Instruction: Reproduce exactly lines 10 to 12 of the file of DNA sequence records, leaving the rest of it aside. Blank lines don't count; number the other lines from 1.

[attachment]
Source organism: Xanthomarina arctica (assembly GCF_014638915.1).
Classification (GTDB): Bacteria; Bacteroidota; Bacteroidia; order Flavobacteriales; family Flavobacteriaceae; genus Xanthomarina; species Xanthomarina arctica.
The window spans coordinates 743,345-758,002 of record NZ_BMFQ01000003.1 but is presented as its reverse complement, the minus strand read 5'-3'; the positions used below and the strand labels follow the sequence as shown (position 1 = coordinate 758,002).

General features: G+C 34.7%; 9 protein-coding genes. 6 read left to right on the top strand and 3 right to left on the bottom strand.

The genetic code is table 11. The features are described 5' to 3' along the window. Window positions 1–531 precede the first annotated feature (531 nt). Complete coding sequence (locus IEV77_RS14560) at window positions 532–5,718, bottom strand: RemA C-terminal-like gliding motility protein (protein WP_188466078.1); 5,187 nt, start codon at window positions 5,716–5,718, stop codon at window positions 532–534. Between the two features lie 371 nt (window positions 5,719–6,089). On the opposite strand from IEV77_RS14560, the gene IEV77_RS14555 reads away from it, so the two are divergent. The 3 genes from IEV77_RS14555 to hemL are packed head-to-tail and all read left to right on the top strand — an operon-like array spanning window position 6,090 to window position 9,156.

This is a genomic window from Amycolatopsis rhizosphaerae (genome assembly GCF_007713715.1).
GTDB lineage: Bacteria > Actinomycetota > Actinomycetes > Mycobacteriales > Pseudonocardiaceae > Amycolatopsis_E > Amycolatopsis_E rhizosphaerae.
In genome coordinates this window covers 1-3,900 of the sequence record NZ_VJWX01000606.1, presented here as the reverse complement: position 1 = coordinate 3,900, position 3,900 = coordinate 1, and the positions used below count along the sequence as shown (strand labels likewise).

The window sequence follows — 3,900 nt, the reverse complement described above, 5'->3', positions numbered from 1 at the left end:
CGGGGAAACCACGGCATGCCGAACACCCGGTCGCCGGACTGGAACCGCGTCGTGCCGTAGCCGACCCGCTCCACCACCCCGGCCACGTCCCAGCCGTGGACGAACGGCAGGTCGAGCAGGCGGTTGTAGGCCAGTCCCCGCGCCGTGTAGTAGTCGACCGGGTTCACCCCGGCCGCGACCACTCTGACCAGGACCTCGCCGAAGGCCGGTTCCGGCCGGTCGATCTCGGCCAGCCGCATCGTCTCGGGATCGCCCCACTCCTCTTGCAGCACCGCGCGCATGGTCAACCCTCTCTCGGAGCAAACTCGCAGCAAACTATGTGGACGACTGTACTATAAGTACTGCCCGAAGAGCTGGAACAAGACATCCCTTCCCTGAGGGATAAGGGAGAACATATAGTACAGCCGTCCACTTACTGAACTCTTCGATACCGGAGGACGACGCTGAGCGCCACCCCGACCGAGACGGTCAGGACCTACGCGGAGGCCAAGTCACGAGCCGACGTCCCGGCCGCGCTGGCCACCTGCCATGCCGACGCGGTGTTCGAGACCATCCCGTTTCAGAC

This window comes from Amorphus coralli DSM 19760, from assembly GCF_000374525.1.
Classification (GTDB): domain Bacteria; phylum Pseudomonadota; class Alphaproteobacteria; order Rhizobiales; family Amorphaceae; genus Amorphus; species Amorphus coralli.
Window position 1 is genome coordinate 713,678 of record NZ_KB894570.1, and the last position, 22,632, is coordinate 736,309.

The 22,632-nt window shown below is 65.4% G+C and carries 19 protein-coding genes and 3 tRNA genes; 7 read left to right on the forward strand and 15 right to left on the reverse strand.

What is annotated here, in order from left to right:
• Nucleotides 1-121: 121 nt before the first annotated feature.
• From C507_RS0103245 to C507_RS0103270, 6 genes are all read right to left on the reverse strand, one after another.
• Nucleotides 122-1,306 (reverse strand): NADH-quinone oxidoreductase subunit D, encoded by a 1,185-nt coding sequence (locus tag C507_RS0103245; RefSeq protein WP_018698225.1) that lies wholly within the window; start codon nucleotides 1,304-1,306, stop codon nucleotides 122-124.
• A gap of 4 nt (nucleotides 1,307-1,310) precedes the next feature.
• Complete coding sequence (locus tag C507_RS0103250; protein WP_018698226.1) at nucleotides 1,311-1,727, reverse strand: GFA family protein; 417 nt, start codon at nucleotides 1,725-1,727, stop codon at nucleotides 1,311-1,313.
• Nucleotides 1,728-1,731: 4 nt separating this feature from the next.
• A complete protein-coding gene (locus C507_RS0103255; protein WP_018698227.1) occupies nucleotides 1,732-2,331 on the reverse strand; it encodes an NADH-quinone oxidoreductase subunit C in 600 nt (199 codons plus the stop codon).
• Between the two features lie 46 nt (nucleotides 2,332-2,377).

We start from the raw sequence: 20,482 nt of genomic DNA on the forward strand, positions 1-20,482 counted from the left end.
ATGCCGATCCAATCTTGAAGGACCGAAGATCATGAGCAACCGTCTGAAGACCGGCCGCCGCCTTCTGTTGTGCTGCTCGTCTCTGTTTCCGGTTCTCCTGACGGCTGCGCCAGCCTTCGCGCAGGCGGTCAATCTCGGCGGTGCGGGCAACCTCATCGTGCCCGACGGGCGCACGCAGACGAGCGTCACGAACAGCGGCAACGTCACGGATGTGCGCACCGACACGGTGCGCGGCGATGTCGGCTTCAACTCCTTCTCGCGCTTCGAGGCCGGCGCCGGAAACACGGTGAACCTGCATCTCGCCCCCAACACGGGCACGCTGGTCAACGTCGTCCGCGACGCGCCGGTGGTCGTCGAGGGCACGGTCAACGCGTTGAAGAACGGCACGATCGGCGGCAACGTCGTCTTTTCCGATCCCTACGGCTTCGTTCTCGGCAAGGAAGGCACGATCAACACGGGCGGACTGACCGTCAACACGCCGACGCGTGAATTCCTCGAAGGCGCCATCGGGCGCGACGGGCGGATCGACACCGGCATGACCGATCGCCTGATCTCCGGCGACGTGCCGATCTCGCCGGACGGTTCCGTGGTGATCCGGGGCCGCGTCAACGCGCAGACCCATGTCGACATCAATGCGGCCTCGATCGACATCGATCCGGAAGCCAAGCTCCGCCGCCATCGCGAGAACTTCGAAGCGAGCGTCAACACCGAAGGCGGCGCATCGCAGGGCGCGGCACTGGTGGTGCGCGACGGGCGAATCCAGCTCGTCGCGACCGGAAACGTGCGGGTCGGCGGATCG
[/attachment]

CGGGGAAACCACGGCATGCCGAACACCCGGTCGCCGGACTGGAACCGCGTCGTGCCGTAGCCGACCCGCTCCACCACCCCGGCCACGTCCCAGCCGTGGACGAACGGCAGGTCGAGCAGGCGGTTGTAGGCCAGTCCCCGCGCCGTGTAGTAGTCGACCGGGTTCACCCCGGCCGCGACCACTCTGACCAGGACCTCGCCGAAGGCCGGTTCCGGCCGGTCGATCTCGGCCAGCCGCATCGTCTCGGGATCGCCCCACTCCTCTTGCAGCACCGCGCGCATGGTCAACCCTCTCTCGGAGCAAACTCGCAGCAAACTATGTGGACGACTGTACTATAAGTACTGCCCGAAGAGCTGGAACAAGACATCCCTTCCCTGAGGGATAAGGGAGAACATATAGTACAGCCGTCCACTTACTGAACTCTTCGATACCGGAGGACGACGCTGAGCGCCACCCCGACCGAGACGGTCAGGACCTACGCGGAGGCCAAGTCACGAGCCGACGTCCCGGCCGCGCTGGCCACCTGCCATGCCGACGCGGTGTTCGAGACCATCCCGTTTCAGAC

This window comes from Amorphus coralli DSM 19760, from assembly GCF_000374525.1.
Classification (GTDB): domain Bacteria; phylum Pseudomonadota; class Alphaproteobacteria; order Rhizobiales; family Amorphaceae; genus Amorphus; species Amorphus coralli.